The movie opens with Mexican police officer, Garza, nursing a beer at a bar as he informs his best friend or compadre and boss, Coronado, that a criminal named Santos has just killed his partner. The barmaid, Maria, catches Garza’s eye. Earlier in the day, his partner’s wife had encouraged him to settle down and begin a family. Now, the thought of being in a serious relationship starts to seem less intimidating than it once did. So, Garza and Maria begin a love affair, and it’s not long before he finds out she’s pregnant. Joyful and a little nervous at the news, Garza returns home that evening to find Maria missing. Immediately, he suspects Santos as the kidnapper.

Garza teams up with the FBI, but Santos cleverly frames Garza for a crime he didn’t commit. Garza is stripped of his badge and must carry out a prison sentence. Coronado manages to get him released, but he’s no longer part of the police force.

Determined to get Maria back, Garza is smuggled across the U.S. border in an attempt to find “The Accountant,” a man Santos hired to handle the financial aspects of his criminal activities. After reaching San Diego, Garza’s surprised to find out the Accountant is an orphaned 17-year-old named Vic, who hacked Santos’ bank account. Santos’ men show up to kill Vic, but Garza fights them off and drags a reluctant Vic back to Mexico.

Though a computer genius, Vic is naive and innocent when it comes to the more repulsive aspects of criminal behavior. For the first time, he’s exposed to dead and tortured bodies, severed body parts, guns and fist fights, and a flame thrower that manages to set not only his house, but a man, on fire. Garza explains that they’re after Santos to get Maria back, so Vic uses his computer knowledge to help track him down.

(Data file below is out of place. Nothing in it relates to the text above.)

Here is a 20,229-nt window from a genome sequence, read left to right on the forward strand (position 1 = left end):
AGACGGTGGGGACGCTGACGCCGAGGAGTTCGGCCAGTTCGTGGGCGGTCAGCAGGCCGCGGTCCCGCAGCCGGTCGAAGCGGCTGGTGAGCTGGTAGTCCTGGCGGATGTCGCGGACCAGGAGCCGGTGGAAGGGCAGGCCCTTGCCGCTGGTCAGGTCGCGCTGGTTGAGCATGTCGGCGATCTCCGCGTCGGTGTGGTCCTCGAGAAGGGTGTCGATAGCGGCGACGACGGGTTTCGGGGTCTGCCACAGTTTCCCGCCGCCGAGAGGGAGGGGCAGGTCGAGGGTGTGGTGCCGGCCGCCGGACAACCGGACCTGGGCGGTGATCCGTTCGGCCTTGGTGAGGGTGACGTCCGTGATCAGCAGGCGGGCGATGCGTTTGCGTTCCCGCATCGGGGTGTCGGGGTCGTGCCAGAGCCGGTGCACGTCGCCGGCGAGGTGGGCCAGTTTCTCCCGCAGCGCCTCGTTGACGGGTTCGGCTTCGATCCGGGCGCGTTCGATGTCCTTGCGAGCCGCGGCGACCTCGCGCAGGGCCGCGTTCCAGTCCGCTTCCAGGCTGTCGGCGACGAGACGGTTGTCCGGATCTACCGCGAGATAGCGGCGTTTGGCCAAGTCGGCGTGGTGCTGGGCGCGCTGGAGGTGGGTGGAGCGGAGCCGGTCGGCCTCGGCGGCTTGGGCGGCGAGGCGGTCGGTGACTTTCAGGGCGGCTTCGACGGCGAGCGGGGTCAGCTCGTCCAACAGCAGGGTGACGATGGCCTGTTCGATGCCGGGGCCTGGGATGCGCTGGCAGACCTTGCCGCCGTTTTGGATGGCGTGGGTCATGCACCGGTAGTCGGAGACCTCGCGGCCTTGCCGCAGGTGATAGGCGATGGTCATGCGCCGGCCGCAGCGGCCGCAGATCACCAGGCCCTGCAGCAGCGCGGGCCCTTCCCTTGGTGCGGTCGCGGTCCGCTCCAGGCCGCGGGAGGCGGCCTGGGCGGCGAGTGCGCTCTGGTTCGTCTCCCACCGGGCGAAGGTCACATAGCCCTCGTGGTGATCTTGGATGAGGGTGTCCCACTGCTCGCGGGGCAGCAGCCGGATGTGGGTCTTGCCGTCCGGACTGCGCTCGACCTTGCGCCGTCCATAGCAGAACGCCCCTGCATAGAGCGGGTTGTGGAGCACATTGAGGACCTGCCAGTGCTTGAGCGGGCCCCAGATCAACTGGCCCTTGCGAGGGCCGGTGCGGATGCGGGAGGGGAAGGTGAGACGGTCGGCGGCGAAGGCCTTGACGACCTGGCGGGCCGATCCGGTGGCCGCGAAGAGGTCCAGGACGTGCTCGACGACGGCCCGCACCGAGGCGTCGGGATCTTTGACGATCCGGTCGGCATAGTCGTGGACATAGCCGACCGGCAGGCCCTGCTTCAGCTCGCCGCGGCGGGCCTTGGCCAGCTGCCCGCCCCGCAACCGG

Having lived his entire life without parents, Vic begins to look up to Garza as a father figure, secretly hoping they can be compadres one day. Garza rejects this idea, telling him that Coronado is his compadre already. Though Vic hides his disappointment, he proves to be a worthy new partner for Garza as the two try to rescue Maria before Santos kills her.

COMPADRES is edited in a haphazard way, cutting back and forth between different times and plots. Even when paying close attention, the story’s hard to follow and seems rushed. Also, little explanation is given to events as they occur. All this often leaves a sense of bewilderment rather than satisfaction. There are a few funny moments, but the movie puts too much stock in bathroom humor and crude jokes. One shining aspect of the movie is Joey Morgan’s performance as Vic. He brilliantly balances humor, disgust, shock, nervousness, boldness, embarrassment, and empathy throughout each scene, easily making him the most authentic character of the bunch.

The content itself starts out deplorable and only gets worse scene by scene. There’s simply too much violence, foul language and crude content for the movie to be truly enjoyable. The movie’s content contains scenes with severed fingers, diarrhea, vomit, torture, extreme violence, and references to premarital sex and prostitution. Although God is briefly mentioned when a character is asked if he believes in God, no answer is given. Ultimately, although the bad guys are defeated, COMNPADRES has a strong, mixed pagan worldview with too much offensive content and violence.